Then, Husband mentioned that he had Psy’s (the singer of Gangnam Style) album, which I started listening to while I was jogging. It’s a mixture of classic pop and funky R&B sounding tunes and it’s obvious that Psy has real talent. Of course he does, the bloke has released 7 albums and 18 singles. People have obviously responded, it’s become an enormous phenomenon all over the world, reaching Number One in the singles charts in approx. 23 countries and charting highly in dozens of others. It’s had almost half a billion views on YouTube, and that’s just the official version. As far as I’m aware, this is the first time a Korean-language song has even charted in a country outside of Korea, so the achievement is incredible.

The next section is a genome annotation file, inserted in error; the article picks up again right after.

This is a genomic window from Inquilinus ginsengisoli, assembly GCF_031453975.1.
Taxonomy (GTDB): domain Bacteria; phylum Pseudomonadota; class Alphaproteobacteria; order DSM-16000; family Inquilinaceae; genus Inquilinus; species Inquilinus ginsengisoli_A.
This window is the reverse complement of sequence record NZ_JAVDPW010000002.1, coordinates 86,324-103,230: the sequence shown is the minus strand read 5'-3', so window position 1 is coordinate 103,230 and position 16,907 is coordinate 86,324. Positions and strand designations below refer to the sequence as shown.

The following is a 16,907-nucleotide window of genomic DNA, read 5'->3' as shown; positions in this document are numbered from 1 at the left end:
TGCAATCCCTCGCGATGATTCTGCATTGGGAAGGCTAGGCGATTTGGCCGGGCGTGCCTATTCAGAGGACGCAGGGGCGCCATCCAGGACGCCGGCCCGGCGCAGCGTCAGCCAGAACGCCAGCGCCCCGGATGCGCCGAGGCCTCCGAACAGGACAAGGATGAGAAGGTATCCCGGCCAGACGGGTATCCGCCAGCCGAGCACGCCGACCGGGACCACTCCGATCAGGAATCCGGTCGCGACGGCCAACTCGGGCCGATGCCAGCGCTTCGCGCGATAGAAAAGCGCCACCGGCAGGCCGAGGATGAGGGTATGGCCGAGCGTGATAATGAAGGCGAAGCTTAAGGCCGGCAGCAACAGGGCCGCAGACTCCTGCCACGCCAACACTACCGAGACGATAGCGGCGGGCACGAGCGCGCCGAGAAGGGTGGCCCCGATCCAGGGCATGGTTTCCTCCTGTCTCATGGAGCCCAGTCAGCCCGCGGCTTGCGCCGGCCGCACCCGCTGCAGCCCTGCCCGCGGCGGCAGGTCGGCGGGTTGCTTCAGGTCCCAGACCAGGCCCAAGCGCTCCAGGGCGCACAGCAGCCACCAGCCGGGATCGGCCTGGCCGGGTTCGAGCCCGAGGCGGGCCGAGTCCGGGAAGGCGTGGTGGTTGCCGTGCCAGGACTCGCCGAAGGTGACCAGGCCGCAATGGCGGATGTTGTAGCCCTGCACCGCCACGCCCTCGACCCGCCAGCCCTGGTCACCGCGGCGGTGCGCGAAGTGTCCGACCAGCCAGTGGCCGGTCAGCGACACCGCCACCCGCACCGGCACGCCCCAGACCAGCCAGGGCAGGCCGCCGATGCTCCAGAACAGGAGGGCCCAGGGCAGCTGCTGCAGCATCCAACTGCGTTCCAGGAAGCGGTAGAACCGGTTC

The reason that I think this is so significant is that it seems to have opened the whole world up to something a bit new. Aside from the fact that we’re having fun and taking the mickey out of ourselves, just a little bit, we’re listening to music IN A DIFFERENT LANGUAGE. It sounds ridiculous, but this is a huge  deal. England in particular seems to be full of people who don’t want to experience things outside of their scope of comprehension. If I had a pound for every time I’d heard someone say “Nah, I haven’t seen Amelie, it’s got subtitles, innit?” I’d have…well, a fair few quid. I want to scream and shout and strangle people because they, through wilful ignorance, don’t even know what they’re missing out on. And that’s just the tip of the iceberg.

Because English is so widely spoken in the world, we seem to have this sense of linguistic entitlement and feel that people or other things are worthless if they don’t communicate in our language. I know someone who lives in a foreign country and has done for many years and when I asked if he was fluent in their native tongue he said “Well no, we only really talk to English people out there…” which really shocked me.